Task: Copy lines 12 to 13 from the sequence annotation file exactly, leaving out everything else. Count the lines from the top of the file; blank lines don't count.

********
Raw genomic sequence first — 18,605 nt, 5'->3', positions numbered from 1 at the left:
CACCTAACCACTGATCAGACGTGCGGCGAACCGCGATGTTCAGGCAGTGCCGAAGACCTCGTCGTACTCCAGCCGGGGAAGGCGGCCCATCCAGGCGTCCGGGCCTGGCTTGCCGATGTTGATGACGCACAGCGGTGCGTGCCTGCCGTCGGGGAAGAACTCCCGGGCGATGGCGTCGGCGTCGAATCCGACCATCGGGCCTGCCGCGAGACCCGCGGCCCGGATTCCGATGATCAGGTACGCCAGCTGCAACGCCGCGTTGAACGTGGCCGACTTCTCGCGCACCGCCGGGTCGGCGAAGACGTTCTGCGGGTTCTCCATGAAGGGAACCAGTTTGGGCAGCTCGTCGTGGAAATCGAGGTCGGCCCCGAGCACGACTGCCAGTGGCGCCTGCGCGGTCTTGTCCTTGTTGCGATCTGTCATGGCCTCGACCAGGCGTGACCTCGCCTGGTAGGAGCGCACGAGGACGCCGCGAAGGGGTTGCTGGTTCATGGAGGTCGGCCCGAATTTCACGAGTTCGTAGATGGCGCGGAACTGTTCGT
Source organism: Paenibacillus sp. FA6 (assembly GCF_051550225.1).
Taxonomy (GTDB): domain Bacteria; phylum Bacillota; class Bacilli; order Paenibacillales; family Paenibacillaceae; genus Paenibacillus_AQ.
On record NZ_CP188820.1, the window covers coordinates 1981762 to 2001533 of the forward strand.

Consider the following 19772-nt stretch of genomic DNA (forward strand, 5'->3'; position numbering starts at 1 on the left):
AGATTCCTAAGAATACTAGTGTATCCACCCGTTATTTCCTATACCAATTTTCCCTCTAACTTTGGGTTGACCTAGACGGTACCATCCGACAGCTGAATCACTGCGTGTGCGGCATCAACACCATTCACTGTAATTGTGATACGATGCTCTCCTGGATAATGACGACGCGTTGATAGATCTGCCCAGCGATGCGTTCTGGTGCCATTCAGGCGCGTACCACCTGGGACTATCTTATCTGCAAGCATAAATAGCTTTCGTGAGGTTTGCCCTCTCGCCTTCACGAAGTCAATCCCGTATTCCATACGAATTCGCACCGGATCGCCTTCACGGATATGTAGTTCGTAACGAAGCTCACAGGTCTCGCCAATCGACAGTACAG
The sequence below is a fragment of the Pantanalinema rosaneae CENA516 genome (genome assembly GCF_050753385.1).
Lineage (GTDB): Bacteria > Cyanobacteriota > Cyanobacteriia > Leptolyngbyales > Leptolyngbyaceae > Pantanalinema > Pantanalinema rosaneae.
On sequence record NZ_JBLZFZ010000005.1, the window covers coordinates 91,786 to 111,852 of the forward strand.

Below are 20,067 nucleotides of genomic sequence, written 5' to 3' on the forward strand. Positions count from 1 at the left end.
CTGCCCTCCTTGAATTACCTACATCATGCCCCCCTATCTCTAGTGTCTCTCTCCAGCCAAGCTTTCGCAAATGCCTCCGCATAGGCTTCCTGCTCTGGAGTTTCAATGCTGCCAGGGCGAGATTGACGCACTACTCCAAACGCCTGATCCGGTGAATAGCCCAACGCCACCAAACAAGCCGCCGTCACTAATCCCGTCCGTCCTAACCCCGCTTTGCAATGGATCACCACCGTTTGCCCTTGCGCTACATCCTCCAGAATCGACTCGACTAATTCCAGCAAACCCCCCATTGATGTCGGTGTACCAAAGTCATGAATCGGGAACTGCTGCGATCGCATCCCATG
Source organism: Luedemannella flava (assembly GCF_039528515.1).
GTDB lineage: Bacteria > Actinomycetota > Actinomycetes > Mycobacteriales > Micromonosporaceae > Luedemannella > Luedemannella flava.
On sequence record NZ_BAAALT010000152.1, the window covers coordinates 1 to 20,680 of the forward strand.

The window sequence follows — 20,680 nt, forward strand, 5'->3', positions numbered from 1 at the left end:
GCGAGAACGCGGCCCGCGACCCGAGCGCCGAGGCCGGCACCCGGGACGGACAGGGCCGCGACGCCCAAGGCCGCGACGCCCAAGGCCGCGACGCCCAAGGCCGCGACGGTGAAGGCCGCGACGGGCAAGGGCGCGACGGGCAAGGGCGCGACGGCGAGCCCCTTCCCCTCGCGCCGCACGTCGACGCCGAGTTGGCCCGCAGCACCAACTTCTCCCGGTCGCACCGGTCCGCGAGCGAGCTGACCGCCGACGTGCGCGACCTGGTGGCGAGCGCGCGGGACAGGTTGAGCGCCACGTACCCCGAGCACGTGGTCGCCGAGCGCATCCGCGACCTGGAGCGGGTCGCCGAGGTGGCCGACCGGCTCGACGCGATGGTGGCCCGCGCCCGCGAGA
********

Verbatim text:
CTGCCCTCCTTGAATTACCTACATCATGCCCCCCTATCTCTAGTGTCTCTCTCCAGCCAAGCTTTCGCAAATGCCTCCGCATAGGCTTCCTGCTCTGGAGTTTCAATGCTGCCAGGGCGAGATTGACGCACTACTCCAAACGCCTGATCCGGTGAATAGCCCAACGCCACCAAACAAGCCGCCGTCACTAATCCCGTCCGTCCTAACCCCGCTTTGCAATGGATCACCACCGTTTGCCCTTGCGCTACATCCTCCAGAATCGACTCGACTAATTCCAGCAAACCCCCCATTGATGTCGGTGTACCAAAGTCATGAATCGGGAACTGCTGCGATCGCATCCCATG
Source organism: Luedemannella flava (assembly GCF_039528515.1).